I do really want to go to Venezuela to check it out for myself. But from what I have heard from non-elitist Venezuelans here and people that have gone there is that there is a lot of support among the people for Chavez.

    I know you haven’t lived in the US since Bush was elected, but the way you describe Chavez is almost exactly what Bush has done. The Supreme Court is made of up a bunch of conservative nuts that are on the verge of taking away a woman’s right to control their body. When they have had no choice, but to oppose the President, it hasn’t matter b/c the President has simply not followed their decision (Gitmo detainees is a classic example). And do not forget that it was the Supreme Court that put Bush in power 2000(Chavez was actually elected, unlike Bush).

    The US Army Intelligence (not FBI, local police or even CIA) is data-mining, conducting searches and seizures (of peoples homes and workplaces) and other forms of gathering intelligence on US citizens inside of the US. Much of which is utilized to deter decent and has nothing to do w/ alleged links to terror. It is a scary day when our own Army has turned against us. Maybe we should be happy that the Supreme Court said that we have the right to bear arms.

    The problem is that the media outlets we read/watch to get your information are controlled by a small handful of corporations that helped put (and keep) Bush in power. They have almost all, categorically, refused to challenge Bush on anything b/c Bush is their bitch. Bush helped them eliminate competition and removed most restrictions, meanwhile not only did they not challenge him, but they were his propaganda machine and helped fill his (and other politicians) pockets w/ cash.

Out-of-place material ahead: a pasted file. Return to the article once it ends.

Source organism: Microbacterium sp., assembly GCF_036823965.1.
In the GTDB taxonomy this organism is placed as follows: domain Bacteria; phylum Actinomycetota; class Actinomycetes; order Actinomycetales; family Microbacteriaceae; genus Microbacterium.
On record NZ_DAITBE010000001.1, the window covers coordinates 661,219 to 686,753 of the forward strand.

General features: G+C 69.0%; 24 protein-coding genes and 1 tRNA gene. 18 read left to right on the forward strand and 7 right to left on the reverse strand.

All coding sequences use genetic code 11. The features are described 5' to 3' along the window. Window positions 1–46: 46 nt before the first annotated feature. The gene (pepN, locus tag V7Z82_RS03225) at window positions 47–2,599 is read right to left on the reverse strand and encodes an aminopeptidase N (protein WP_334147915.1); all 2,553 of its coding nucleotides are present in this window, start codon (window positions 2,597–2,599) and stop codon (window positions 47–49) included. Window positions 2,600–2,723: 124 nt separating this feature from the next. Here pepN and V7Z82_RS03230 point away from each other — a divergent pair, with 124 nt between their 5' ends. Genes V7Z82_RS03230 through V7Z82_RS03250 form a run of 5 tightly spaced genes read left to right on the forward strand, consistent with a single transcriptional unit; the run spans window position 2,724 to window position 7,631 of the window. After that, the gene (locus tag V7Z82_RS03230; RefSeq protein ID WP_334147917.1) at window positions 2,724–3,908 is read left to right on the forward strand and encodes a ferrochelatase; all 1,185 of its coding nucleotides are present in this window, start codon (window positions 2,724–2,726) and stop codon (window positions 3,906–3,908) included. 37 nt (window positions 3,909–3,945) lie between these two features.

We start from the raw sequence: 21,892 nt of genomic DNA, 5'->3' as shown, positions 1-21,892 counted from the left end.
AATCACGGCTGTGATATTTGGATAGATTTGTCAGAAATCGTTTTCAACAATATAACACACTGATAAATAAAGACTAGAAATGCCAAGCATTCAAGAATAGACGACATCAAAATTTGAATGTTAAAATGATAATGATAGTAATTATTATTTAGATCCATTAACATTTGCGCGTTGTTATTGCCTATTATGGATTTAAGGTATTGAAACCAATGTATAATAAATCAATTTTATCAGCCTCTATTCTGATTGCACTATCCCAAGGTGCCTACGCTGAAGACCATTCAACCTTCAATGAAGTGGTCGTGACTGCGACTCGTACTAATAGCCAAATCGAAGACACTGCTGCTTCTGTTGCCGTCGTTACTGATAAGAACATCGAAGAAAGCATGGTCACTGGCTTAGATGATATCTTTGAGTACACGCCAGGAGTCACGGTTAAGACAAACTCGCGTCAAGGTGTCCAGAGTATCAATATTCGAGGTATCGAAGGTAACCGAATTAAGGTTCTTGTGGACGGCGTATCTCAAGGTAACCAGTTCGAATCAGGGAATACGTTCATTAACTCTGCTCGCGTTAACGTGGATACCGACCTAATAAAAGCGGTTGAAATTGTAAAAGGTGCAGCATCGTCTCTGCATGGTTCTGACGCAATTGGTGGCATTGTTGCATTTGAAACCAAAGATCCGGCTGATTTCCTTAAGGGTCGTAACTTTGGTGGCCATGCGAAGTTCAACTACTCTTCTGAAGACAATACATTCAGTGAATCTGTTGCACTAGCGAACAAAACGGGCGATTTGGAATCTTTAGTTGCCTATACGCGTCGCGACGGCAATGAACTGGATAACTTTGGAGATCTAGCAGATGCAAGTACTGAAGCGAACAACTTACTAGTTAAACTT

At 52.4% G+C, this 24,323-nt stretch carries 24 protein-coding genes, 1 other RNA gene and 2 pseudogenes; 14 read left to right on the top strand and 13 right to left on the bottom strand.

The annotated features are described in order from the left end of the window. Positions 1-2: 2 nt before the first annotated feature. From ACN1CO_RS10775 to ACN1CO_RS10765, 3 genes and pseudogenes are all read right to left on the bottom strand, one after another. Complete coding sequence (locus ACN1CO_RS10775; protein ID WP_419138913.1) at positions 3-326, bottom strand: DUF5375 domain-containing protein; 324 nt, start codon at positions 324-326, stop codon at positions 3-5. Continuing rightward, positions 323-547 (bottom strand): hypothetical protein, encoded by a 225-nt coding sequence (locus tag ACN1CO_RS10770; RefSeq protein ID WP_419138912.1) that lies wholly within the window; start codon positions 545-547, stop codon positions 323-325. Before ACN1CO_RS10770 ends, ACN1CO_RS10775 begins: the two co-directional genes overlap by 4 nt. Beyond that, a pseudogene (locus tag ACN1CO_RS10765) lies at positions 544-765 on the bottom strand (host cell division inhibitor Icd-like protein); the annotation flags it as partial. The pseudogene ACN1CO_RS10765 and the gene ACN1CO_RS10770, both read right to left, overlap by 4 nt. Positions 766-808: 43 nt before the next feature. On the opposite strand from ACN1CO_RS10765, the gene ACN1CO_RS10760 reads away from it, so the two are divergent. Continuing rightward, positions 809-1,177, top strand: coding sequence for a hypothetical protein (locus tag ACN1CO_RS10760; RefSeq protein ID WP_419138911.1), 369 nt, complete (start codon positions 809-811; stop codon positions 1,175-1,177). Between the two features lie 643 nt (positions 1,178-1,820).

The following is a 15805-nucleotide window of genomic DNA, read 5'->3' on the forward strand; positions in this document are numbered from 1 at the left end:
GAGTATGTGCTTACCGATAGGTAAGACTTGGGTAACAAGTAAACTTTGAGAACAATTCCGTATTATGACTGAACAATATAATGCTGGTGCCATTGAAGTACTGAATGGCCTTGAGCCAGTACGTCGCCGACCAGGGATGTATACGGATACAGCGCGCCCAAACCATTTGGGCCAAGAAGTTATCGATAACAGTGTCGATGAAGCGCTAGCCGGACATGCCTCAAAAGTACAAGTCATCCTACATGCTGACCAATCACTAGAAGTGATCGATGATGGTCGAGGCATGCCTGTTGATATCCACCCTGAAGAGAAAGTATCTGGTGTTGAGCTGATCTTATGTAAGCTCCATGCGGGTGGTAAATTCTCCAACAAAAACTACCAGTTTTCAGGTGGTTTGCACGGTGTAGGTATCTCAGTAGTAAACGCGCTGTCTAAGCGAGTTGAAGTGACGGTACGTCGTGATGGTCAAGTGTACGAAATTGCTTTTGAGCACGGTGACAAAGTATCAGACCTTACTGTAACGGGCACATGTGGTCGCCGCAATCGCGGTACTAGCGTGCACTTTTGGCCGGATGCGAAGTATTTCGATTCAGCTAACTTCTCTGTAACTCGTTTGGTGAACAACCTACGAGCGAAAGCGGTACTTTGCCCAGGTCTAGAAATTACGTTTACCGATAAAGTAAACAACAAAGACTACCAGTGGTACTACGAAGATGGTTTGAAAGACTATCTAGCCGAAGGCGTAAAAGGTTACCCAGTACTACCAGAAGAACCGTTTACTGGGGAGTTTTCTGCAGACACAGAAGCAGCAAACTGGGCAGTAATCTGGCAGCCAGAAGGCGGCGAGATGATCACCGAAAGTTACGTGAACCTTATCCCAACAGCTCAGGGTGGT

This is how modern imperialism works. And in my estimation we need more Chavez to combat it. Chavez certainly is far from perfect, but I completely understand a nation that wants to be liberated of neo-colonial ties to the West and the US. I do think it will take a strong leader(s) to effectuate such a change. One would be extremely naive to think that the West and the US aren’t attempting to undermine Chavez internally. Such highly illegal policies clearly didn’t end with Ronald Reagan. In fact it is difficult to name a Latin American country where the US didn’t purposely undermine democracy for it own (Corporate) interest (but generally in the name of fighting the specter of Communism). Well now the US has the specter of terrorism which is really all about Oil. And Venezuela has Oil and god forbid that US corporations are making a direct profit off it at the expense of the Venezuelan people. The actions of Reagan (et. al.) to undermine democracy, NAFTA, various other trade agreements (which heavy favor the US) and the current state of patent law (which actually quite a big deal) have not only put many farmers (particularly in central America) out of business and forced them to come to the US ‘illegally’ to feed their families, but have also allowed US (and the West) corporations to control the vast majority of all of the natural (and human via sweatshops) resources in Latin America (and many other parts of the developing world).

    And for that I support Chavez and other such leaders in Latin America. And hope they continue to grow, unify and push the US and its corporations out of the region.

  4. eric

    Chavez is a freak and demagogue just like Bush, the only difference is that he is on the other side of the fence. There is absolutely no justification for supporting Chavez. Venezuela should have the right to a non-elitist government, but that doesn’t mean they deserve Chavez.

  5. ReWrite

    it is more than just a ‘non-elitist’ gov’t.

    I wonder what your opinion is of Correa, Morales and Lugo?

  6. eric

    I think that if you just listen to Chavez speak for about 50 seconds, you’ll see how counter-productive he is.

    I know less about Correa and Morales. Lulo of Brazil is a serious politician.

  7. ReWrite

    I was referring to Lugo, not Lula (I don’t think there is a Lulo).